When even the world’s wealthiest economies struggle to fund gene therapies, we have a problem that demands disruptive solutions
Aleksandra Jones | | Opinion
As this issue showcases, the field of ophthalmology is no stranger to innovation, cutting-edge science, or the adoption of new technologies, such as AI. But when it comes to advanced therapies, innovation crashes into a daunting final hurdle: cost.
My friend – a pediatrician – recently announced that she is crowdfunding gene therapy treatment for her son. And it really brought the issue home. Zolgensma, a one-off treatment for spinal muscular atrophy (SMA), is the most expensive drug ever introduced to the market, at $2.1 million. The FDA approved the drug in the summer of 2019 for children under two years old – the crucial time to administer the drug, as 68 percent of children with SMA type 1 die before their second birthday (1). For my friend’s infant, diagnosed at a few weeks old, the new therapy is a life-saving option. However, it is completely out of the family’s financial reach; it is not currently reimbursed – or even approved – for use in the EU.
Gene therapies for inherited eye disorders are quickly becoming a reality, but here too the price tags are eye-watering. The recent NICE guidelines for Luxturna to be the recommended treatment for adults and children with RPE65-mediated retinal dystrophies in England and Wales are a welcome development (2) – even if the British NHS and the drug’s producer, Novartis, haven’t disclosed the exact details of the agreement. But what about patients elsewhere? In the US, Luxturna is not universally covered by insurance plans, and there is no currently accepted pathway for financing expensive gene therapies.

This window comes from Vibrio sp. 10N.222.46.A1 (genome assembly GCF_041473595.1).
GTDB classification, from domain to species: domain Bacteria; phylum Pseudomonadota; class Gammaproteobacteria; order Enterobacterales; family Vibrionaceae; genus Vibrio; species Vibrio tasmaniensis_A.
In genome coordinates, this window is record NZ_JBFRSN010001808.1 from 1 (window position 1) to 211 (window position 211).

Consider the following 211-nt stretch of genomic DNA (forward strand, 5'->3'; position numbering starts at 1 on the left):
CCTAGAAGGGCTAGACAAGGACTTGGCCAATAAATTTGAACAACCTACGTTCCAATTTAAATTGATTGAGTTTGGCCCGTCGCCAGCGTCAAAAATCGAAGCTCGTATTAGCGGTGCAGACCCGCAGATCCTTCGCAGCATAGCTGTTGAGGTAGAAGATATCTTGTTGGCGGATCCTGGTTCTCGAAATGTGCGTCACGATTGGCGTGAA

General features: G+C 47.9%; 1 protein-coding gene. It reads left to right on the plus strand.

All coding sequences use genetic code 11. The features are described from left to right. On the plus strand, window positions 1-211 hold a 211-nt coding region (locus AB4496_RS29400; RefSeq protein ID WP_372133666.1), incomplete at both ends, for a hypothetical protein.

For many adults and children around the world, gene therapies are a distant dream; the sums of money required an abstract concept. My friend’s crowdfunding campaign has raised 58 percent so far – she’s a popular blogger and a well-known pediatrician. But on the same crowdfunding site, the faces of four other infants with SMA type 1 look up at me – and their parents’ fundraising efforts are not looking as successful.
For our sister publication – The Medicine Maker – the need to improve access to medicines (by reducing costs) is a regular discussion point. Here’s hoping that the world’s scientists, engineers, and leaders can find innovative ways of providing patients with the advanced therapeutics they so desperately need.
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- SMA News Today, “SMA Life Expectancy and Disease Onset”. Available at: bit.ly/2KMmLps. Accessed November 22, 2019.
- “NICE to Have”, The Ophthalmologist (2019). Available at: bit.ly/2pXK5JG.